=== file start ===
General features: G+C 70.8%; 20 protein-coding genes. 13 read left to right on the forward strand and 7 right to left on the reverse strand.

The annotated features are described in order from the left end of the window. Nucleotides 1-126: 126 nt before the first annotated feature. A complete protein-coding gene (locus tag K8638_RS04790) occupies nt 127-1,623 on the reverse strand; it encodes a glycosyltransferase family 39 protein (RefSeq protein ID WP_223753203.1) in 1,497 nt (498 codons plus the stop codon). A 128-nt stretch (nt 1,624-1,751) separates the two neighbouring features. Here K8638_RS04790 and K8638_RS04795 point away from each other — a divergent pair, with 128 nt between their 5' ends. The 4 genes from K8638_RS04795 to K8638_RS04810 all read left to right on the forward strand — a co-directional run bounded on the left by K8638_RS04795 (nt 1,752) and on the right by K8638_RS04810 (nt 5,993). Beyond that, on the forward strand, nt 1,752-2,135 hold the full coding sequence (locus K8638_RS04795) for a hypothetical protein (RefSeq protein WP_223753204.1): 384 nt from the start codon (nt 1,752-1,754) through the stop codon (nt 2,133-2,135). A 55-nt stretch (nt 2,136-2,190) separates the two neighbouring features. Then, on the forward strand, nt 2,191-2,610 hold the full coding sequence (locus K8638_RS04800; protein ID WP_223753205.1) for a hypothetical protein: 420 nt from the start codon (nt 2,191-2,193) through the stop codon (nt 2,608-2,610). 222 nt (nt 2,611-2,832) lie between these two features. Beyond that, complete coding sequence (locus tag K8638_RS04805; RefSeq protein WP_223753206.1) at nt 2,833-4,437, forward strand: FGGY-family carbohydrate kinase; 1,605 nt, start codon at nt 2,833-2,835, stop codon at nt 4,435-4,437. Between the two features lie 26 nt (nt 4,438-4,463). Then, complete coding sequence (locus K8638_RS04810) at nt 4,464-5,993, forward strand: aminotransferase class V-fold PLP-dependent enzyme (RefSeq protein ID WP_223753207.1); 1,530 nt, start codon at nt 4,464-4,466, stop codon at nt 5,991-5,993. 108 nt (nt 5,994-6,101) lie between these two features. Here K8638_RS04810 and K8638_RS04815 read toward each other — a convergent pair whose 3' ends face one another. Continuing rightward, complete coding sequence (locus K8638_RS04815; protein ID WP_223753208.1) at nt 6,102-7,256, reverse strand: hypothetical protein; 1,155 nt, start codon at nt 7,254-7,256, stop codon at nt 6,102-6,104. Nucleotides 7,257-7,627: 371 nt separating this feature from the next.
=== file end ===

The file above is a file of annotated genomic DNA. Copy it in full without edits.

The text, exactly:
General features: G+C 70.8%; 20 protein-coding genes. 13 read left to right on the forward strand and 7 right to left on the reverse strand.

The annotated features are described in order from the left end of the window. Nucleotides 1-126: 126 nt before the first annotated feature. A complete protein-coding gene (locus tag K8638_RS04790) occupies nt 127-1,623 on the reverse strand; it encodes a glycosyltransferase family 39 protein (RefSeq protein ID WP_223753203.1) in 1,497 nt (498 codons plus the stop codon). A 128-nt stretch (nt 1,624-1,751) separates the two neighbouring features. Here K8638_RS04790 and K8638_RS04795 point away from each other — a divergent pair, with 128 nt between their 5' ends. The 4 genes from K8638_RS04795 to K8638_RS04810 all read left to right on the forward strand — a co-directional run bounded on the left by K8638_RS04795 (nt 1,752) and on the right by K8638_RS04810 (nt 5,993). Beyond that, on the forward strand, nt 1,752-2,135 hold the full coding sequence (locus K8638_RS04795) for a hypothetical protein (RefSeq protein WP_223753204.1): 384 nt from the start codon (nt 1,752-1,754) through the stop codon (nt 2,133-2,135). A 55-nt stretch (nt 2,136-2,190) separates the two neighbouring features. Then, on the forward strand, nt 2,191-2,610 hold the full coding sequence (locus K8638_RS04800; protein ID WP_223753205.1) for a hypothetical protein: 420 nt from the start codon (nt 2,191-2,193) through the stop codon (nt 2,608-2,610). 222 nt (nt 2,611-2,832) lie between these two features. Beyond that, complete coding sequence (locus tag K8638_RS04805; RefSeq protein WP_223753206.1) at nt 2,833-4,437, forward strand: FGGY-family carbohydrate kinase; 1,605 nt, start codon at nt 2,833-2,835, stop codon at nt 4,435-4,437. Between the two features lie 26 nt (nt 4,438-4,463). Then, complete coding sequence (locus K8638_RS04810) at nt 4,464-5,993, forward strand: aminotransferase class V-fold PLP-dependent enzyme (RefSeq protein ID WP_223753207.1); 1,530 nt, start codon at nt 4,464-4,466, stop codon at nt 5,991-5,993. 108 nt (nt 5,994-6,101) lie between these two features. Here K8638_RS04810 and K8638_RS04815 read toward each other — a convergent pair whose 3' ends face one another. Continuing rightward, complete coding sequence (locus K8638_RS04815; protein ID WP_223753208.1) at nt 6,102-7,256, reverse strand: hypothetical protein; 1,155 nt, start codon at nt 7,254-7,256, stop codon at nt 6,102-6,104. Nucleotides 7,257-7,627: 371 nt separating this feature from the next.